The largest Chinese paddlefish on record measured 23 feet (7.0 m) in length, and weighed over several thousand pounds. They commonly reach 9.8 feet (3.0 m) and 1,100 pounds (500 kg).[5][6][11] Although the American paddlefish is one of the largest freshwater fishes in North America, their recorded lengths and weights fall short in comparison to the larger Chinese paddlefish. American paddlefish commonly reach 5 feet (1.5 m) or more in length and can weigh more than 60 pounds (27 kg). The largest American paddlefish on record weighed 144 pounds (65 kg), and was caught by Clinton Boldridge in the Atchison Watershed in Kansas.[12]

Scientists once believed paddlefish used their rostrums to excavate bottom substrate,[9][13] but have since determined with the aid of electron microscopy that paddlefish have electroreceptors on their rostrum's ampulla (hair cells) which are similar in structure to other Lorenzini.[14] The electroreceptors can detect weak electrical fields which not only signal the presence of prey items in the water column, such as zooplankton which is the primary diet of the American paddlefish, but they can also detect the individual feeding and swimming movements of zooplankton's appendages.[4][9] Paddlefish have poorly developed eyes, and rely on their electroreceptors for foraging. However, the rostrum is not the paddlefish's sole means of food detection. Some reports incorrectly suggest that a damaged rostrum would render paddlefish less capable of foraging efficiently to maintain good health. Laboratory experiments, and field research indicate otherwise. In addition to electroreceptors on the rostrum, paddlefish also have sensory pores covering nearly half of the skin surface extending from the rostrum to the top of the head down to the tips of the operculum (gill flaps). Therefore, paddlefish with damaged or abbreviated rostrums are still able to forage and maintain good health.[4][9]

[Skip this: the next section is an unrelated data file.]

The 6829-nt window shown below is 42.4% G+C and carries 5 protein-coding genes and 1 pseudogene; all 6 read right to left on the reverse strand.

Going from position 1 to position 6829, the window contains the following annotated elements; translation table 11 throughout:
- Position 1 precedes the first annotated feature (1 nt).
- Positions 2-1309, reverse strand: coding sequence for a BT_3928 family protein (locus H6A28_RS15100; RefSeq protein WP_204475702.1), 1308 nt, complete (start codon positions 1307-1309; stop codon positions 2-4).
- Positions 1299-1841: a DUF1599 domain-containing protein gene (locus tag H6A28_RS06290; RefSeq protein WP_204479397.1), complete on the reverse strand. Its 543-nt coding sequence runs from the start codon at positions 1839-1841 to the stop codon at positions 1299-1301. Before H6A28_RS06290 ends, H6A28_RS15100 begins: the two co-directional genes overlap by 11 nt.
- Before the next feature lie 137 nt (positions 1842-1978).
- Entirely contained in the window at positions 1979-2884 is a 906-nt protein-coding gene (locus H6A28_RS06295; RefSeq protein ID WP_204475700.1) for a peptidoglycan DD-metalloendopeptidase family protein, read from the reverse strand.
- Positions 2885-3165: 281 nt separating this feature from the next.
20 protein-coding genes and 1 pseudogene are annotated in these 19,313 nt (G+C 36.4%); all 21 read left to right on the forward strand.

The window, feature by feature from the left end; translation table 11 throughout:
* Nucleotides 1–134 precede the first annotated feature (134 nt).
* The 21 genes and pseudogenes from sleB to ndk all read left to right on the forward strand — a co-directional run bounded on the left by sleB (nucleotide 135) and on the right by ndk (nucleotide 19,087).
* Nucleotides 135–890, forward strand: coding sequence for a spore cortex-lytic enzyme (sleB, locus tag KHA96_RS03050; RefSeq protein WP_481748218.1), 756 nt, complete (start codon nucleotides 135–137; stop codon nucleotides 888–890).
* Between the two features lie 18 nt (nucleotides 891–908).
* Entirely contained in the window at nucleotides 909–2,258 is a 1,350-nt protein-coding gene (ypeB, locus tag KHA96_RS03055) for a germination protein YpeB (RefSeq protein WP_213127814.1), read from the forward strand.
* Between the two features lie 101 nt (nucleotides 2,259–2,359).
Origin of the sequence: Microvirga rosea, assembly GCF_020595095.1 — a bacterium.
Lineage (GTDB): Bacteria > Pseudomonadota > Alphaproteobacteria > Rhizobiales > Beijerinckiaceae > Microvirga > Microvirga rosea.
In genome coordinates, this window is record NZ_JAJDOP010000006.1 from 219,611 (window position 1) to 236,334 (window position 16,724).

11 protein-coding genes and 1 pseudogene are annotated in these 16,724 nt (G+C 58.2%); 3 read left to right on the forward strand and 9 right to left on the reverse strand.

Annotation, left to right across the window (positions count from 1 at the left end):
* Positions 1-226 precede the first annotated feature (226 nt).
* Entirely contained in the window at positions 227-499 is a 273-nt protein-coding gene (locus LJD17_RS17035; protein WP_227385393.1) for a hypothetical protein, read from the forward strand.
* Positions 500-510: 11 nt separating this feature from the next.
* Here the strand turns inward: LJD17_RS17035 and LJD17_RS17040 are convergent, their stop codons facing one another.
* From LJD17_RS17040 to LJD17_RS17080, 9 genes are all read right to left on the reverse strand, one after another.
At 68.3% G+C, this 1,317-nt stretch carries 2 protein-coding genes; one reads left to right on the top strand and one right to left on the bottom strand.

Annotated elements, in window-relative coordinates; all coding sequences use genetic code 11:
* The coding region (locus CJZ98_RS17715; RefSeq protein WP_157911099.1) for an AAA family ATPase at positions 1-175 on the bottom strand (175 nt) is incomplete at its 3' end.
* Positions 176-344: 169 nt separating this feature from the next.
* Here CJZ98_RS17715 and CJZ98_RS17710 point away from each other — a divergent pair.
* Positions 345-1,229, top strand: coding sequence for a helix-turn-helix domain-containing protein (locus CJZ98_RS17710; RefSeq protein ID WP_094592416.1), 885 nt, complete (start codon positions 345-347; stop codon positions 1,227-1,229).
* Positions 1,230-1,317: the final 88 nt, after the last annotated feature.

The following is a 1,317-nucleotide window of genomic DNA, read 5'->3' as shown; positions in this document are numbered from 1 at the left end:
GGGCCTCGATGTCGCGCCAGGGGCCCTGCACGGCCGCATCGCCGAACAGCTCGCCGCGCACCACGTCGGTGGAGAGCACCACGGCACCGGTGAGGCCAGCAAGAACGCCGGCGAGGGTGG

Habitat and historic range

Over the past half century, paddlefish populations have been on the decline. Attributable causes are overfishing, pollution, and the encroachment of human development, including the construction of dams which block their seasonal upward migration to ancestral spawning grounds. Other detrimental effects include alterations of rivers which have changed the natural flow, and resulted in the loss of spawning habitat and nursery areas. American paddlefish have been extirpated from much of their Northern peripheral range, including the Great Lakes and Canada, New York, Maryland and Pennsylvania. There is growing concern about their populations in other states.